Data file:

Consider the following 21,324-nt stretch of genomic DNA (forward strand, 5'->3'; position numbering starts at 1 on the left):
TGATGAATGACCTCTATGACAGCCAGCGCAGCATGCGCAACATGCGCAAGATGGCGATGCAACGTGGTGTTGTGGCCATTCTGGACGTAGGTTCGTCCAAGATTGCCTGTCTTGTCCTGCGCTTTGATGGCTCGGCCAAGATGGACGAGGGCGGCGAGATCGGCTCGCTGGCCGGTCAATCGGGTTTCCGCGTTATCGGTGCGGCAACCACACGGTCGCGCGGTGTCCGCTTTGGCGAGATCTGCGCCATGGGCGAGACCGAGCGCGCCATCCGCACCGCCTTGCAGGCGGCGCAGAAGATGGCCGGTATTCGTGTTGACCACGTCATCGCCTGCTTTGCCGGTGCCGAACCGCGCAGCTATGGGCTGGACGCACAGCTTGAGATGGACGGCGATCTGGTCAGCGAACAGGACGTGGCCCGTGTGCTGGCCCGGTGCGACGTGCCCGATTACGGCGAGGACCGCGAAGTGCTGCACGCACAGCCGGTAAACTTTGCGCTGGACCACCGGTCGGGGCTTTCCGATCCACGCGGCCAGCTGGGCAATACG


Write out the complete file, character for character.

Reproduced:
Consider the following 21,324-nt stretch of genomic DNA (forward strand, 5'->3'; position numbering starts at 1 on the left):
TGATGAATGACCTCTATGACAGCCAGCGCAGCATGCGCAACATGCGCAAGATGGCGATGCAACGTGGTGTTGTGGCCATTCTGGACGTAGGTTCGTCCAAGATTGCCTGTCTTGTCCTGCGCTTTGATGGCTCGGCCAAGATGGACGAGGGCGGCGAGATCGGCTCGCTGGCCGGTCAATCGGGTTTCCGCGTTATCGGTGCGGCAACCACACGGTCGCGCGGTGTCCGCTTTGGCGAGATCTGCGCCATGGGCGAGACCGAGCGCGCCATCCGCACCGCCTTGCAGGCGGCGCAGAAGATGGCCGGTATTCGTGTTGACCACGTCATCGCCTGCTTTGCCGGTGCCGAACCGCGCAGCTATGGGCTGGACGCACAGCTTGAGATGGACGGCGATCTGGTCAGCGAACAGGACGTGGCCCGTGTGCTGGCCCGGTGCGACGTGCCCGATTACGGCGAGGACCGCGAAGTGCTGCACGCACAGCCGGTAAACTTTGCGCTGGACCACCGGTCGGGGCTTTCCGATCCACGCGGCCAGCTGGGCAATACG